By John Sage
The Financial Review has taken a swipe at ‘misguided’ Aussie taxpayers in its front-page article of Deloitte’s latest business outlook report.
The publication and Chris Richardson, Deloitte Access Economics partner, have labelled the national dismay over plummeting interest rates as nothing more than an ill-advised whinge, completely dismissing the very real impact these rate cuts make on the lives of everyday Australians.
Mr Richardson said that the cuts are a way for the RBA to create more jobs and boost wage growth, which I understand, but for the Fin Review to go on and say that the frosty reception to the cuts is due to people’s pessimism is downright insulting.
These massive cuts hit people where it hurts – right in the hip pocket. Promises of future stimulus and faith in the RBA’s decision to push unemployment down have merit, but not at the expense of recognising the genuine turbulence this is going to cause people’s savings.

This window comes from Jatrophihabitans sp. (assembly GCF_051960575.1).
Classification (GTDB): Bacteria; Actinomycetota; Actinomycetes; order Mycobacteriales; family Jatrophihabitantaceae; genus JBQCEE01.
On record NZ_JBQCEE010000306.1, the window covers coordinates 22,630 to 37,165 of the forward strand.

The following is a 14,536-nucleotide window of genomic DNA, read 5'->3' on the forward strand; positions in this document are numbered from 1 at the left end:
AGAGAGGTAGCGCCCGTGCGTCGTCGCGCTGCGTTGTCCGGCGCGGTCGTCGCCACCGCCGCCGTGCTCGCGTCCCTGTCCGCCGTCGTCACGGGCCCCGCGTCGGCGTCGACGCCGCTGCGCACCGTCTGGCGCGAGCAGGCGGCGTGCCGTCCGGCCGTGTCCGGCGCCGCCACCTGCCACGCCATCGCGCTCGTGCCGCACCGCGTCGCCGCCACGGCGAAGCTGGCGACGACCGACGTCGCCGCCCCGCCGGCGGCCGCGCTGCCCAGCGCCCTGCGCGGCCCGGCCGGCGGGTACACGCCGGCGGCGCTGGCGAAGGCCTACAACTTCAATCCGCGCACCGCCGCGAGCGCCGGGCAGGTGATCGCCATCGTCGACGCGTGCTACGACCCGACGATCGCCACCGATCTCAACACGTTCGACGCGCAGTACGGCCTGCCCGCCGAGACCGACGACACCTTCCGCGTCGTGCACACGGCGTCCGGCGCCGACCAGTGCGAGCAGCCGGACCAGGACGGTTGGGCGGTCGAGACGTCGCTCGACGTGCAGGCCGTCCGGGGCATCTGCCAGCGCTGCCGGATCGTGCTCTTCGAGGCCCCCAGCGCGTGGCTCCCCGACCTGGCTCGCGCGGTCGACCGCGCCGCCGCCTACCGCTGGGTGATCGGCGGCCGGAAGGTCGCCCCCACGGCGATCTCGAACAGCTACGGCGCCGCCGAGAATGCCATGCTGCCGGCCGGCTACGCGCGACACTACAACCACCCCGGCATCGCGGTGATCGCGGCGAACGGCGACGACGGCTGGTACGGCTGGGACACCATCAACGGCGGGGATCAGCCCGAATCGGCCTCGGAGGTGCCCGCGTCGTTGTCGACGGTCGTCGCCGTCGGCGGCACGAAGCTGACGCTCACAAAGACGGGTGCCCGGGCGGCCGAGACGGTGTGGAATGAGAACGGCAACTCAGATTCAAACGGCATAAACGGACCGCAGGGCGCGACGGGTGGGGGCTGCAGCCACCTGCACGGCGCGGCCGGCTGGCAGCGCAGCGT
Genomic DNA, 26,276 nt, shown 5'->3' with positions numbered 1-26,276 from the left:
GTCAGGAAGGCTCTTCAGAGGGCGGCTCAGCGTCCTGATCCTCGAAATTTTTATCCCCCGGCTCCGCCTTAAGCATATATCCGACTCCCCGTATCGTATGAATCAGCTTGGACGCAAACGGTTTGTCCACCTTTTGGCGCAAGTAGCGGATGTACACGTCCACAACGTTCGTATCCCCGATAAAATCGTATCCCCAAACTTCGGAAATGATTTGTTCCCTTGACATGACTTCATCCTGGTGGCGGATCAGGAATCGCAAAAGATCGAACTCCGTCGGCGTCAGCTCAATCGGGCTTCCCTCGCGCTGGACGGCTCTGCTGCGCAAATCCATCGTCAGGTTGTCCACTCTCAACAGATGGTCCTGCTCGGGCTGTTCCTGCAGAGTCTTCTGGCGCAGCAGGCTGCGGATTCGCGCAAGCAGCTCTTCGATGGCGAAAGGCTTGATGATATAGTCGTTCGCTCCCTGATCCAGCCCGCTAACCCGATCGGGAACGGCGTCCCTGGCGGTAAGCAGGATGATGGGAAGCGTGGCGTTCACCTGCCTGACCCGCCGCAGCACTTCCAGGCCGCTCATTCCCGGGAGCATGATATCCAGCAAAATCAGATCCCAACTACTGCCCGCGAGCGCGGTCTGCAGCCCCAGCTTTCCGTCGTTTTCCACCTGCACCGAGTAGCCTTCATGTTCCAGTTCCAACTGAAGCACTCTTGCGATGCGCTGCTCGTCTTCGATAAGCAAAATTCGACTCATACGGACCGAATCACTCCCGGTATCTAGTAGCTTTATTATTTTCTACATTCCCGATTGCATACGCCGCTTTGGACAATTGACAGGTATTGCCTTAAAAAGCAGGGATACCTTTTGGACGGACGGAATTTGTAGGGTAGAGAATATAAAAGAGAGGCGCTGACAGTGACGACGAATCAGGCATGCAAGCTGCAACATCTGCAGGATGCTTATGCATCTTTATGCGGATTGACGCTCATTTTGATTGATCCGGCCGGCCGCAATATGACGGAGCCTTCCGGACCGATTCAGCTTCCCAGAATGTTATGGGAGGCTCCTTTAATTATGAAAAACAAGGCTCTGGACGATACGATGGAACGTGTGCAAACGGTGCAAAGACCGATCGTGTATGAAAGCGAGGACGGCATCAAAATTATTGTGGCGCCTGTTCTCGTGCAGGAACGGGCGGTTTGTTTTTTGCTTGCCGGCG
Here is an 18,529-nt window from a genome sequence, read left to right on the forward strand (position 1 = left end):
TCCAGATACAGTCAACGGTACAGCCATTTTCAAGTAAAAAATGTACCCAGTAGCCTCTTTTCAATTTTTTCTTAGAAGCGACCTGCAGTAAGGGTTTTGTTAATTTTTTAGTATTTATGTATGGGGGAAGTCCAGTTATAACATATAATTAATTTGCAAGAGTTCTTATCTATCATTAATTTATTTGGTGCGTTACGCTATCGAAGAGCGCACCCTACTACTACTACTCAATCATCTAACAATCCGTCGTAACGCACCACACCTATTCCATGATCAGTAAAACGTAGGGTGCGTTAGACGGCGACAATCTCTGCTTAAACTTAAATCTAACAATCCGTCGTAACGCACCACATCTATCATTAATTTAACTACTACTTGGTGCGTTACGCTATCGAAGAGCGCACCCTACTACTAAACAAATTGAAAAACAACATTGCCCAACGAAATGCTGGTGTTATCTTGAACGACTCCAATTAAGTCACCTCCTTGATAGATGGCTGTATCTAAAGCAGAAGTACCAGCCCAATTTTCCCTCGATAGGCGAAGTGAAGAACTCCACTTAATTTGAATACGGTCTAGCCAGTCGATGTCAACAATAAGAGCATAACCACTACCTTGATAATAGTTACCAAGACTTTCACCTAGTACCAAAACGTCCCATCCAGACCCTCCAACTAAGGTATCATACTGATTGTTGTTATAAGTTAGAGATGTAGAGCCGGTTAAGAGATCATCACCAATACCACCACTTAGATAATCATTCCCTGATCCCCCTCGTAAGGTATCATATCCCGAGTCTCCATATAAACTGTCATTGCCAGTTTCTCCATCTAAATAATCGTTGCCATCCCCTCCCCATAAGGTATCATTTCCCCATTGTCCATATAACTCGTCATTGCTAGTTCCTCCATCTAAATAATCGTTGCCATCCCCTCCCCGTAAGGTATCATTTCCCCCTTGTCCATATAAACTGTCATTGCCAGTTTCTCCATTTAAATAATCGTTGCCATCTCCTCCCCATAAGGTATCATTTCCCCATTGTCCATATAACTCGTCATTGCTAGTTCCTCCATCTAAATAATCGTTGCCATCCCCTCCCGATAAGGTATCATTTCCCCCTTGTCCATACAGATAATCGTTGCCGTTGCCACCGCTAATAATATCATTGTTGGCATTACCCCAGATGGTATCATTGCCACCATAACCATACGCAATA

Retirees living off the interest of their live savings are not ‘pessimistic’.
Mum and Dad investors are not ‘pessimistic’.
SMSF investors are not ‘pessimistic’.
There’s nothing misguided about crunching the numbers on your finances and seeing that the June and July cuts are going to leave you worse off – at least in the short-term.
In the article, Mr Richardson even lists the problems that the economic downturn is currently responsible for, including low wage growth and global trade stalling, but asserted that there was “heaps of stimulus and it’s arriving fast”.
Here’s the thing. The macro events that may deliver benefits to the Australian economy are miles away to people experiencing the micro effects.
Mr Richardson has rightly said that the RBA did a poor job explaining the reason and timing of the cuts, and if people have been frightened by what they think the reasons are for the cuts, most of the blame rests on the shoulders of the RBA. Their concerns over the short-term impacts, however, are 100% justified.
Looking into your pocket and noticing the space previously occupied by money is not pessimism. It’s called being a realist.
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